Cleft Hand

Cleft Hand

Cleft hand is a central longitudinal congenital deficiency. This article details the aetiology, features, classification and treatment.

Summary Card


Definition
A congenital central longitudinal deficiency affecting hands and feet.

Clinical Picture
A typical cleft involves soft tissue, phalanges, metacarpals, webspace and syndromes.

Classification
The Manske and Haliki classification assesses the degree of first webspace deficiency.

Management
A multi-disciplinary team to achieve web space reconstruction, syndactyly release, thumb pollicisation, and cleft closure.

Other Types
Symbrachydactyly and phocomelia are other variants of a central longitudinal deficiency.


Definition of Cleft Hand

The Cleft hand is a congenital central longitudinal deficiency characterised by a V-shaped cleft in the centre of the hand due to missing digits.


Clinical Picture of Cleft Hand


Key Point

A typical cleft hand can be remembered by the mnemonic: CLEFTS. It involves soft tissue, phalanges, metacarpals, webspace and syndromes.

The features of a typical cleft hand can be remembered by the mnemonic: CLEFTS (a P'Fella original).

  • Central deficiency of fingers and/or toes which creates a "V-shape"
  • Loss or narrowing of webspace
  • Epiphyses of phalanges are longitudinally bracketed or duplicated.
  • Family history (autosomal dominant)
  • Transverse metacarpals
  • Syndromic, such as EEC (ectrodactyly, ectodermal dysplasia, facial clefts).

These clinical features of a cleft hand are illustrated below.

Features of a cleft hand

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Fun Fact: "Atypical" cleft hand is unilateral, sporadic and associated with Poland Syndrome. It is also referred to as symbrachydactyly.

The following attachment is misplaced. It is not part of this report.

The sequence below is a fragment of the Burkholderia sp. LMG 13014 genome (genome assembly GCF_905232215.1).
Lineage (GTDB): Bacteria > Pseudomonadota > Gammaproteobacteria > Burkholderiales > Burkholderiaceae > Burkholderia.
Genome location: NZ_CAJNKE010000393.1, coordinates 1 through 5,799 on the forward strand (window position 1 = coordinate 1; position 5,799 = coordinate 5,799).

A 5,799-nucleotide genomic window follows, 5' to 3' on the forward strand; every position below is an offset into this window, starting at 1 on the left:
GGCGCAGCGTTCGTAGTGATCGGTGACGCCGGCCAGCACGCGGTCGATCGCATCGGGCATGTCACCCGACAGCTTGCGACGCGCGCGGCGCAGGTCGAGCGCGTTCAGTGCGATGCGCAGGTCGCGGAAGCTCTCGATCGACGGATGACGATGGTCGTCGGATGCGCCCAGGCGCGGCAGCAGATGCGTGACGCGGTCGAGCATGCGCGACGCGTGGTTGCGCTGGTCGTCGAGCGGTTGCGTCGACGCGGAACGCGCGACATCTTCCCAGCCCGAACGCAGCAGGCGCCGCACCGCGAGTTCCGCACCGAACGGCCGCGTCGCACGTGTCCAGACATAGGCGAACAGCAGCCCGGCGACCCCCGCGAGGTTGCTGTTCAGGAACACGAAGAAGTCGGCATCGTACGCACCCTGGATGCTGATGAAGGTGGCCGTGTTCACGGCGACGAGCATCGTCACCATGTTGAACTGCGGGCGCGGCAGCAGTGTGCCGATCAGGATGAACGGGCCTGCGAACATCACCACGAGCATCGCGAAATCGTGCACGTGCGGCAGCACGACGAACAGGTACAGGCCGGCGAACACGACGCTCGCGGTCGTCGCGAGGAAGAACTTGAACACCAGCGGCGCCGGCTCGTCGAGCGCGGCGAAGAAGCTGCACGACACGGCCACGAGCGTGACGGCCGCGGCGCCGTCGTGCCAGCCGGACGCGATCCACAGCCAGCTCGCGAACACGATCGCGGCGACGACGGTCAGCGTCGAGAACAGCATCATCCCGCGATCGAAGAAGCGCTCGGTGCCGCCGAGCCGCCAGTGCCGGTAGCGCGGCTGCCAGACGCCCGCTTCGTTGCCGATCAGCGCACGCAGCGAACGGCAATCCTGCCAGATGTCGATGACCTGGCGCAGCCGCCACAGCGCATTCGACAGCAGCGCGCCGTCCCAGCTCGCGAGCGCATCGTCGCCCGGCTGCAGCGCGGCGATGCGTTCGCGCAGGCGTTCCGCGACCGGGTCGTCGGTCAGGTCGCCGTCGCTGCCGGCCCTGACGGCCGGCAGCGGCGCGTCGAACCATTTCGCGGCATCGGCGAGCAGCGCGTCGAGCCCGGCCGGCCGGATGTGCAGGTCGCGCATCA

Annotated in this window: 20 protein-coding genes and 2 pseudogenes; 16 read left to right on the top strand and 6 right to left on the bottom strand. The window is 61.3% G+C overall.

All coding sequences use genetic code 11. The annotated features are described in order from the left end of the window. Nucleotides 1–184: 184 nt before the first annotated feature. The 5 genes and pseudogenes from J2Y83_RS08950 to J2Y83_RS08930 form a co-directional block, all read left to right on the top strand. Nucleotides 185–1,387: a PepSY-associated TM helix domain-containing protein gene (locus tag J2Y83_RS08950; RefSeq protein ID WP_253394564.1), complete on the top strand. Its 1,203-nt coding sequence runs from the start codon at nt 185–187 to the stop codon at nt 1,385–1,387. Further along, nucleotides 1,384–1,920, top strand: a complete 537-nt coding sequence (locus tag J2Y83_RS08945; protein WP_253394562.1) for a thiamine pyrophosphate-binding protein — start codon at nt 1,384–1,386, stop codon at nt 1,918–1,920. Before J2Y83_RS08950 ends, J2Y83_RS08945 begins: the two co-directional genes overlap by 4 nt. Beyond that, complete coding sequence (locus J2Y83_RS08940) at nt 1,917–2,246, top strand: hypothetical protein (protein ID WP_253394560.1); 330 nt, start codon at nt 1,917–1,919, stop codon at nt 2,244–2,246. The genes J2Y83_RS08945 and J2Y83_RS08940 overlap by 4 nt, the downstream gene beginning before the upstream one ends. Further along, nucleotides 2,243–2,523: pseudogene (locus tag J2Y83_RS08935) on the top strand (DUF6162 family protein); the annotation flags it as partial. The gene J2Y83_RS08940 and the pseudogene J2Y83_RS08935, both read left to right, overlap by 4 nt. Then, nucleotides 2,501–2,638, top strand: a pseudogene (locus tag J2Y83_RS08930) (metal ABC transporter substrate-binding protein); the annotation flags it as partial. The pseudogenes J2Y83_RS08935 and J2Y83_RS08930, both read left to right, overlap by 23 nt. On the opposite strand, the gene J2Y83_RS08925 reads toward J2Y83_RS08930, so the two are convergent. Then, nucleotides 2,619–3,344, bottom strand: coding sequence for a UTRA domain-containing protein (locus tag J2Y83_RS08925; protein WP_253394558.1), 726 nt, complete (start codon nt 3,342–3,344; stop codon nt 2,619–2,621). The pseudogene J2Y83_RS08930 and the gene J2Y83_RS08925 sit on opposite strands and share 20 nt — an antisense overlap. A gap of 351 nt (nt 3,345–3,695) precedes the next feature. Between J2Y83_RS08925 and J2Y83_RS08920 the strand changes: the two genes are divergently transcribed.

Classification of Cleft Hand


Key Point

The severity of a cleft hand is classified by the degree of first webspace deficiency.


The Manske and Haliki classification assesses the degree of first webspace deficiency.

  • Type I: normal
  • Type IIa: mildly narrowed
  • Type IIb: severely narrowed
  • Type III: thumb-index syndactyly
  • Type IV: Index ray suppressed, first webspace merged with cleft
  • Type V: thumb suppressed, absent first webspace.  

This classification of cleft hand is summarised in the table below.

Classification of Cleft Hand


Management of Cleft Hand


Key Point

Cleft hands can be treated through a multi-disciplinary team. Surgery focuses on webspace reconstruction, syndactyly release, thumb pollicisation, and cleft closure.

The management of a cleft hand is through a multi-disciplinary approach.

It is usually performed between the ages of 1-2 but can be earlier if the progressive deformity is caused by transverse bones or syndactyly between digits of unequal length.

The key principles include

The cleft hand can be "closed" through different techniques.

There are two commonly used methods:

  1. Snow-Littler: volar flap from cleft transposed to the first web
  2. Miura-Komada: palmar and dorsal flaps

The Snow-Littler technique can be seen in the video below.


Other Types of Cleft Hand

Symbrachydactyly  

An atypical cleft hand can present with unilateral, short vestigial digits that rarely affect the feet. It is commonly associated with Poland Syndrome.

Blauth and Geleker have classified it based on the following subtypes

  1. Short finger: Thumb + 4 smaller digits; consider phalangeal bone transfer
  2. Oligodactylic: aplastic central hand, consider metacarpal rotation
  3. Monodactylic: Thumb + 4 finger remnants,
  4. Peromelic: No fingers or thumb

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Fun Fact: Unlike cleft hand, a symbrachydactyly generally does not have a family history of a central longitudinal deficiency. 

Phocomelia

Phocomelia is an intersegmental central deficiency associated with thalidomide medication. In this condition, the hand is always present but can exist in various forms, as described below.

  • Type I: hand is attached to the trunk
  • Type II: forearm and hand attached to trunk.
  • Type III: hand is attached to the humerus at the elbow.


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